Volusia: Superintendent Scott Fritz will be given a $10,000 bonus for completing a strategic plan for the district on a deadline that has “measurable, attainable, smart goals with key performance indicators.” The clause was part of his contract. Fritz’s base salary is $205,000. Daytona Beach News-Journal.

Manatee: County commissioners have authorized commission chair Vanessa Baugh to negotiate with Scott Hopes on a contract to become the permanent county administrator. Hopes, who is also a school board member, is just six weeks into a one-year contract as acting administrator. A proposal is expected to be presented at the commission meeting May 25. If Hopes is hired, he’s said he’ll resign from the school board, and a replacement will be appointed by Gov. DeSantis. Bradenton Herald. Sarasota Herald-Tribune. School board members said this week that there isn’t enough time left in the academic year to make face masks optional, and their plan to end the mask mandate can’t be approved by the board until May 25. Some parents said they would send their children to school Monday without masks in protest. Superintendent Cynthia Saunders said those students will be cited for a dress code violation, and if they choose not to put masks on they “will go to an area where they can do their work.” Bradenton Herald. Sarasota Herald-Tribune.

Collier: Making face masks optional will be on the school board agenda June 8. “We’re going to recommend that the face coverings become voluntary with the beginning of our summer programming unless there’s obviously a significant increase in the pandemic or other health issues,” Superintendent Kamela Patton said this week’s school board meeting. Naples Daily News.

Lake: Nine-year-old Harper Doty was honored this week by Lake County Fire Rescue for coming to the aid of her 4th-grade teacher who had a stroke during class at the Altoona School last August. Harper and her classmates rushed to Randy Lovoy’s side when they knew something was wrong, and Harper grabbed the teacher’s radio to page the front office. In part because of the quick thinking by Harper and her classmates, Lovoy was back in the classroom a week later. WKMG. WOFL.

St. Johns: The Pioneer School started five years ago in St. Augustine with 10 students and a goal of developing skills in “leadership, citizenship, entrepreneurship … and practical life responsibilities” such as coding, gardening, making a fire, using a knife, changing a flat tire and, starting this fall, how to repair small engines. The micro-middle school has grown to 27 students and will move in the fall into two modular buildings on 5 acres next to a creek. redefinED.

Sarasota: A school town hall this week got feisty, with pointed questions for Superintendent Brennan Asplen about masks, race, school vouchers, special education and more. At one point Asplen said, “It’s my town hall and I put it together. And I want to hear what you have to say. But I don’t think we have to get into arguments out here.” WWSB.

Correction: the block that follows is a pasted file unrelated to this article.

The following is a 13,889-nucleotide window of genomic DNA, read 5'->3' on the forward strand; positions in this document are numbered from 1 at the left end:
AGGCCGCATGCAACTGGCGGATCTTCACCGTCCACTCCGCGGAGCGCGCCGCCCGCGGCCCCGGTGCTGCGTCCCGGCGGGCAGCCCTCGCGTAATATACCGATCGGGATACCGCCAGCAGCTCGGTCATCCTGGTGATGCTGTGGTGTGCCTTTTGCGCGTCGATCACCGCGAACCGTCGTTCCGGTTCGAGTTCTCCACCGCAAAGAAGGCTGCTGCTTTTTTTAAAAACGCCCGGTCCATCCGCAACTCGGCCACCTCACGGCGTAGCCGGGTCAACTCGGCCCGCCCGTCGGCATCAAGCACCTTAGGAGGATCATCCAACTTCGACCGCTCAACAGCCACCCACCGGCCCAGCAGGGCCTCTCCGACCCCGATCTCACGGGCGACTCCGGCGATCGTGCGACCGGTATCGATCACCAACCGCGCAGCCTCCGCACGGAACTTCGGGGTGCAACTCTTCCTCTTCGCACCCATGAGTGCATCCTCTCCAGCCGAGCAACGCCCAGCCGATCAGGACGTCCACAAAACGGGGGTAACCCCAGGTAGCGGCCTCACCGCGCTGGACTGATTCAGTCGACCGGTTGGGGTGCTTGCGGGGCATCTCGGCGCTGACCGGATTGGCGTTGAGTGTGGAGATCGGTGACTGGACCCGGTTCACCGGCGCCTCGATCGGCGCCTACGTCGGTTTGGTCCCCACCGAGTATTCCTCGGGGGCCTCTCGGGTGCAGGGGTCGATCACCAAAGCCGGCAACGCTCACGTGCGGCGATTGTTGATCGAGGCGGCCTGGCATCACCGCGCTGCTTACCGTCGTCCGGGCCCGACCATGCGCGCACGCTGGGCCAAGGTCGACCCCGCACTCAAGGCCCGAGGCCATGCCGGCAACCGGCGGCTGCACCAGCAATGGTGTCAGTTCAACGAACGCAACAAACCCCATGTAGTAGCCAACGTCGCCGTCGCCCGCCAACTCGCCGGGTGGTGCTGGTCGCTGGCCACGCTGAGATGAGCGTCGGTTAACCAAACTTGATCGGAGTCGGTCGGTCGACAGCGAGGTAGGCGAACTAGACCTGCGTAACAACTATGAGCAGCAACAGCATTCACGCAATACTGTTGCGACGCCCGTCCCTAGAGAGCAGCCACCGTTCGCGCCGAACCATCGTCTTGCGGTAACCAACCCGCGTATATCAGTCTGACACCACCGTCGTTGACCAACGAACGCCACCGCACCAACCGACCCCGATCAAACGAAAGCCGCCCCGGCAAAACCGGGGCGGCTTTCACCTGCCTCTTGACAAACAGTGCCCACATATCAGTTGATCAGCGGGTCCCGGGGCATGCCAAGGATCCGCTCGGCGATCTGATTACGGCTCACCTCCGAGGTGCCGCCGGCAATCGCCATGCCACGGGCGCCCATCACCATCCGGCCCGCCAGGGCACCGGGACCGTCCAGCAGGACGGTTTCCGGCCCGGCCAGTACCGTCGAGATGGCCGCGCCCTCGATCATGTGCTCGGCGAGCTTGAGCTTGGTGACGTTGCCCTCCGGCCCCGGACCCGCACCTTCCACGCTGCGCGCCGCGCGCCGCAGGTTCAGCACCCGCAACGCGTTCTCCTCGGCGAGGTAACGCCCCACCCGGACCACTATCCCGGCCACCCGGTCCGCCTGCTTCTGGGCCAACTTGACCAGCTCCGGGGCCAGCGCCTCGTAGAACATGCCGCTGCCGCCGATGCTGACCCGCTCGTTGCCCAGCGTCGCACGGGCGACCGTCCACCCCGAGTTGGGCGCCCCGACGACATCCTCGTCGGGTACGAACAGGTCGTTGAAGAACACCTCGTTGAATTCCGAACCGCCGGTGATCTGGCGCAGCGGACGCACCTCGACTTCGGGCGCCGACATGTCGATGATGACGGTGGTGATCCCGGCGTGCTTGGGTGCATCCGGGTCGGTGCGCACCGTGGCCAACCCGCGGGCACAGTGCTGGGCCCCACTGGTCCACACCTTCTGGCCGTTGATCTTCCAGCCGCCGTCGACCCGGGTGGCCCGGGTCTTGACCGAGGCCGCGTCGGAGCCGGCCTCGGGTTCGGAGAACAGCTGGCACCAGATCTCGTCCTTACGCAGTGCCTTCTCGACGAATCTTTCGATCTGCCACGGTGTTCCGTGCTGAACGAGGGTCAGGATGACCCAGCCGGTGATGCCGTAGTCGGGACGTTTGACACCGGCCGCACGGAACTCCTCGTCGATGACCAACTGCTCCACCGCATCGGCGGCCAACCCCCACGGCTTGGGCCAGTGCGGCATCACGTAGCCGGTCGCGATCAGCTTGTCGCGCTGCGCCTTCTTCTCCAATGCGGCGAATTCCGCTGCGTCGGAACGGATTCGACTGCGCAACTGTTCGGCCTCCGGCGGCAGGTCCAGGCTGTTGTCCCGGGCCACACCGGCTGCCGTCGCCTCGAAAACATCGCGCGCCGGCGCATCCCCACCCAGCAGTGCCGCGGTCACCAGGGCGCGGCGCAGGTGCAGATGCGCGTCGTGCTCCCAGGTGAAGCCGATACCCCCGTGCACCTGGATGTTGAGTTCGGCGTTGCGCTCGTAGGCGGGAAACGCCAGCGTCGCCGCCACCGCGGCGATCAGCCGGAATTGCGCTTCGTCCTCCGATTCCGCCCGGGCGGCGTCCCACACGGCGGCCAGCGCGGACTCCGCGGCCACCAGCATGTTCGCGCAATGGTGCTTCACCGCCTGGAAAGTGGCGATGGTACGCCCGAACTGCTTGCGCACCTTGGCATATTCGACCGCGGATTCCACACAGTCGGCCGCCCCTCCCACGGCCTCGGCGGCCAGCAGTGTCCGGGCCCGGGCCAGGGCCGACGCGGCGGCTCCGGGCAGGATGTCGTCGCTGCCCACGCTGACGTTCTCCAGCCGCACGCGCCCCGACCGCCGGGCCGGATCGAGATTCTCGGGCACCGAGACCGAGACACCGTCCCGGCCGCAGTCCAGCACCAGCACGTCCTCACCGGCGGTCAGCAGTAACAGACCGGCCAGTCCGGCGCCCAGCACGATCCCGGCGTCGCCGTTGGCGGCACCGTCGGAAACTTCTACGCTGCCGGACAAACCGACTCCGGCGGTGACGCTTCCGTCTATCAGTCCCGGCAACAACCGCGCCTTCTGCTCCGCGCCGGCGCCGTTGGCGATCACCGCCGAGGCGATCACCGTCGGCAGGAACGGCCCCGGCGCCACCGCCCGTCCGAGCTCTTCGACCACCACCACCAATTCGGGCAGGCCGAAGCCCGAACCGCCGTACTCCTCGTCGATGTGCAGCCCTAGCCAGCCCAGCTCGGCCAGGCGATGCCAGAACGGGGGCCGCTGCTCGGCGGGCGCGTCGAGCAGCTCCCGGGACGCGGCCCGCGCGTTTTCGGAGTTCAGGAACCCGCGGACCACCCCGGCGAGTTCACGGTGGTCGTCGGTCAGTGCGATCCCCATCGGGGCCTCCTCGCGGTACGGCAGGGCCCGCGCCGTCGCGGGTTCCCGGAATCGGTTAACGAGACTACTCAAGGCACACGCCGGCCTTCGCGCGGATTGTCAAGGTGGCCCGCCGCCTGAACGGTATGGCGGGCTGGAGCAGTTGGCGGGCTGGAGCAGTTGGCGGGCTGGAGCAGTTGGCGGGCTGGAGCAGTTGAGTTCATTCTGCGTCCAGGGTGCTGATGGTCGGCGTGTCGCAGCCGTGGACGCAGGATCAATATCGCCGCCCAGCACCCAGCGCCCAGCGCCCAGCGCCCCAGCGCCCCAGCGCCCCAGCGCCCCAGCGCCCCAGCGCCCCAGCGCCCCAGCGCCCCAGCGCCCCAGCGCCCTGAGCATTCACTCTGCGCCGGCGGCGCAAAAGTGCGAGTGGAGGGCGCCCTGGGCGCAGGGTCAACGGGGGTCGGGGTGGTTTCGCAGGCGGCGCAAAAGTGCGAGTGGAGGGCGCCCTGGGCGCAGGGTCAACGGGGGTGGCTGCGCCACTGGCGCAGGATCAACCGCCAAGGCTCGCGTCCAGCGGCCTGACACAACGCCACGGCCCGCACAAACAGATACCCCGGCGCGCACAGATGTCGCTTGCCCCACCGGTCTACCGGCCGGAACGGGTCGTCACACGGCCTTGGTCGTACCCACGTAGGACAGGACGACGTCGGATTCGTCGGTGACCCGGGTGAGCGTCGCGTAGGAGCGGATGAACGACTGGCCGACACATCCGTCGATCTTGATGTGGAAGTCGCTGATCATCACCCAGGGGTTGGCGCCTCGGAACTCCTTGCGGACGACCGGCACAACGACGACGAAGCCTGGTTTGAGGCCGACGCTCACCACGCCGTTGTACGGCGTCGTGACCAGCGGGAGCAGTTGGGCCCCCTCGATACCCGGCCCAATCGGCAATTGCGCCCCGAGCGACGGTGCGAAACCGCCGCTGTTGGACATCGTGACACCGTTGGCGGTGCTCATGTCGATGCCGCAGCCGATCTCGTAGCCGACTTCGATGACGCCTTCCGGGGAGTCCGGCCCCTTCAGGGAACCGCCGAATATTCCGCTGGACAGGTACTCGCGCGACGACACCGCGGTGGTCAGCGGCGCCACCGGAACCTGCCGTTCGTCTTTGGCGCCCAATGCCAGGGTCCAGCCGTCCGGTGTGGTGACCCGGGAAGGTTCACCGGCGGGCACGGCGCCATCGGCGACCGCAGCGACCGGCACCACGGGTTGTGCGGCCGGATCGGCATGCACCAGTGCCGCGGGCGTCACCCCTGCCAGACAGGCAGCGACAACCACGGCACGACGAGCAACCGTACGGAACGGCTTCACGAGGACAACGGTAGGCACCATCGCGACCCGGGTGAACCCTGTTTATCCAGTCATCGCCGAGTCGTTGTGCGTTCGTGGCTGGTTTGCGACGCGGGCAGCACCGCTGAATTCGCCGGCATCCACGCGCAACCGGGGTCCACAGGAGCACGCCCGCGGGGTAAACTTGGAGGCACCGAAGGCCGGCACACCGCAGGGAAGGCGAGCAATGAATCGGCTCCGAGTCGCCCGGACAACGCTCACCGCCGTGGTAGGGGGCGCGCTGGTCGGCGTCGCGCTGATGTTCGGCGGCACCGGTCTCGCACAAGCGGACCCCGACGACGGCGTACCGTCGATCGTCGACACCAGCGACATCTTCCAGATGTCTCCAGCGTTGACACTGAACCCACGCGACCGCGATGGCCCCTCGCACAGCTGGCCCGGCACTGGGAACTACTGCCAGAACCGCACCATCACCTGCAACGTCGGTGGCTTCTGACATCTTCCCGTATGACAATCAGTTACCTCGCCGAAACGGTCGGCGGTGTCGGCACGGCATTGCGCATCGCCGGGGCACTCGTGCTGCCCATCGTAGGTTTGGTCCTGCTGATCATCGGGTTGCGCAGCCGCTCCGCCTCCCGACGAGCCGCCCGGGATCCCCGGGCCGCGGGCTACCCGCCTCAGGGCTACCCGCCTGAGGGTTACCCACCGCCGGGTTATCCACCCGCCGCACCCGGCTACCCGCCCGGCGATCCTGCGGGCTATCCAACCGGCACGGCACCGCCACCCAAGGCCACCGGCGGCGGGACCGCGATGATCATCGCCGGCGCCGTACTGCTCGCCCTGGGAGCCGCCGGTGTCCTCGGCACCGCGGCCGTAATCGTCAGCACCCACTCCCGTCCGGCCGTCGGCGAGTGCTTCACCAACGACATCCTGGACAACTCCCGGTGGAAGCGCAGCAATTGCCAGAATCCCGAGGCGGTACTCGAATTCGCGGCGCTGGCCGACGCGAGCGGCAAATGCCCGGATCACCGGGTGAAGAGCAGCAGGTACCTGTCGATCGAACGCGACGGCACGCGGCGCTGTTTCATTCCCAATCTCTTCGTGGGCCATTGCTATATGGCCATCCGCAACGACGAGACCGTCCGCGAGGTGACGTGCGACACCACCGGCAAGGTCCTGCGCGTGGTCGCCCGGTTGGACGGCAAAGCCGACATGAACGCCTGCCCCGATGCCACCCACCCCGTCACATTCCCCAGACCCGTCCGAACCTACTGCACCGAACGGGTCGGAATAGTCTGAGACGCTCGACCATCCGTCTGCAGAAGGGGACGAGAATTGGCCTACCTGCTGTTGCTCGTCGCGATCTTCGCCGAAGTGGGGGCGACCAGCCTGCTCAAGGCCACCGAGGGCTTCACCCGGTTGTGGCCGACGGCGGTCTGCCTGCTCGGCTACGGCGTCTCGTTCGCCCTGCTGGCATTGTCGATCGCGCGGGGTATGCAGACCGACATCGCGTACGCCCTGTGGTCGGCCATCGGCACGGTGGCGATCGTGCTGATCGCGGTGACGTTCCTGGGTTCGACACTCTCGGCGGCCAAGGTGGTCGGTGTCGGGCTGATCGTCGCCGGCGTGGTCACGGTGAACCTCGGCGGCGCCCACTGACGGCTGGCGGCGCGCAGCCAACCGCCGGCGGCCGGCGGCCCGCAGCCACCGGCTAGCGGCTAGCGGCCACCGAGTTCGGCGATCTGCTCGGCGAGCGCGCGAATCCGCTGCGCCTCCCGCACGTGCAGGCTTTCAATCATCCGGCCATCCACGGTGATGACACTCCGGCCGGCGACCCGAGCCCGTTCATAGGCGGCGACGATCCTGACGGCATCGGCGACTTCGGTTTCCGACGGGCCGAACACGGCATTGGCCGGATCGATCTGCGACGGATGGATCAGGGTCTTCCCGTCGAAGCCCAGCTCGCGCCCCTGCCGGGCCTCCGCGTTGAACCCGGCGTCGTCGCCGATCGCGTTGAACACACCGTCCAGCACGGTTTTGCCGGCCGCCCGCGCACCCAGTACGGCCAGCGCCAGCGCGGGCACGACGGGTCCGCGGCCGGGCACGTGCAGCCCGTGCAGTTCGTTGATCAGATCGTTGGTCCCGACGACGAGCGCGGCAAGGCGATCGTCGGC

Martin: School board members voted Wednesday to keep the mandatory face mask policy in place through May 28, the last day of school. Wearing masks would then become optional June 1, in time for the summer session, and continue for the next school year. TCPalm. WPTV. WPEC.

Citrus: School board members have set June 14 as the date that they’ll consider making face masks optional in schools. Students and employees will be required to wear masks until the end of school June 4, and at graduations. Citrus County Chronicle. Board members also approved spending $550,700 for a panic alarm that comes on a card-sized badge and isn’t reliant on an Internet connection. Citrus County Chronicle. Horace L. Wilkinson, a longtime driver’s education teacher at Crystal River High School until retiring in 1993, has died at the age of 89. Citrus County Chronicle.

Okeechobee: Starting today, face masks are optional in district schools. School board members approved the change this week, and the district announced on social media that “face masks are recommended but not required and temperature checks are no longer needed.” WPTV. WPEC.

Colleges and universities: More than a dozen legislators, both Republicans and Democrats, school officials and alumni have expressed their support for Education Commissioner Richard Corcoran to become president of Florida State University. He’s one of nine candidates a search committee chose to  interview. Florida Politics. Tampa Bay area colleges and universities have received more than $250 million in federal coronavirus relief funds. Half of the aid must be used for financial aid grants to students. Tampa Bay Times. Florida Politics.

Around the nation: Public health officials say they’re alarmed by the increasing number of U.S. school districts that are ending face mask mandates. Associated Press. Many U.S. parents and their children have grown to prefer remote learning as the pandemic went on, leading to a “school hesitancy” for a variety of reasons. New York Times.

Opinions on schools: The Palm Beach County School District is acting as if its casual abuse of a tool for emergency mental-health situations is nobody’s business but its own. It couldn’t be more wrong. In far too many cases, school officials — in particular, school police — are doing harm to children far out of proportion to the kids’ alleged offenses. Palm Beach Post. More myths about school choice and private schools debunked. Ron Matus, redefinED.

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BY NextSteps staff